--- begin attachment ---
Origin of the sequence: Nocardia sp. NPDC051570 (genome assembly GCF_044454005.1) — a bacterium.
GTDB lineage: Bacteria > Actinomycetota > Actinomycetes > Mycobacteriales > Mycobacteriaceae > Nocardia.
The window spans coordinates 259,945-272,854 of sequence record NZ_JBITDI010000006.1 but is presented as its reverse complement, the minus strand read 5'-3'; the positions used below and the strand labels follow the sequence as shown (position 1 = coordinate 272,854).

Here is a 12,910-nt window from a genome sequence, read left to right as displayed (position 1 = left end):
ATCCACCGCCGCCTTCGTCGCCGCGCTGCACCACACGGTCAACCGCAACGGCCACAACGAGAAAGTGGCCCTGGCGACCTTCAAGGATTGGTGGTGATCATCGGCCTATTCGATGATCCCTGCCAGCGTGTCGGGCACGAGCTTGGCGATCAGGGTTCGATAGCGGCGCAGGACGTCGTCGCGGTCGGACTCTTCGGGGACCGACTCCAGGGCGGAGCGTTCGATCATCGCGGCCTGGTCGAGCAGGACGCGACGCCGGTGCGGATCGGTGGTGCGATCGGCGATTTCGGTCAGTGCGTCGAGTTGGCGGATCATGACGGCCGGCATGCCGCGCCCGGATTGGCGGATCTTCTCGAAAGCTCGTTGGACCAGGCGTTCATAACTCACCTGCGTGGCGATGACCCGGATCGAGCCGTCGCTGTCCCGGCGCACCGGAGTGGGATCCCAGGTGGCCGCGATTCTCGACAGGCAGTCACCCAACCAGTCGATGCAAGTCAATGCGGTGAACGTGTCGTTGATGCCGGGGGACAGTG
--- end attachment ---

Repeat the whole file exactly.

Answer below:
Origin of the sequence: Nocardia sp. NPDC051570 (genome assembly GCF_044454005.1) — a bacterium.
GTDB lineage: Bacteria > Actinomycetota > Actinomycetes > Mycobacteriales > Mycobacteriaceae > Nocardia.
The window spans coordinates 259,945-272,854 of sequence record NZ_JBITDI010000006.1 but is presented as its reverse complement, the minus strand read 5'-3'; the positions used below and the strand labels follow the sequence as shown (position 1 = coordinate 272,854).

Here is a 12,910-nt window from a genome sequence, read left to right as displayed (position 1 = left end):
ATCCACCGCCGCCTTCGTCGCCGCGCTGCACCACACGGTCAACCGCAACGGCCACAACGAGAAAGTGGCCCTGGCGACCTTCAAGGATTGGTGGTGATCATCGGCCTATTCGATGATCCCTGCCAGCGTGTCGGGCACGAGCTTGGCGATCAGGGTTCGATAGCGGCGCAGGACGTCGTCGCGGTCGGACTCTTCGGGGACCGACTCCAGGGCGGAGCGTTCGATCATCGCGGCCTGGTCGAGCAGGACGCGACGCCGGTGCGGATCGGTGGTGCGATCGGCGATTTCGGTCAGTGCGTCGAGTTGGCGGATCATGACGGCCGGCATGCCGCGCCCGGATTGGCGGATCTTCTCGAAAGCTCGTTGGACCAGGCGTTCATAACTCACCTGCGTGGCGATGACCCGGATCGAGCCGTCGCTGTCCCGGCGCACCGGAGTGGGATCCCAGGTGGCCGCGATTCTCGACAGGCAGTCACCCAACCAGTCGATGCAAGTCAATGCGGTGAACGTGTCGTTGATGCCGGGGGACAGTG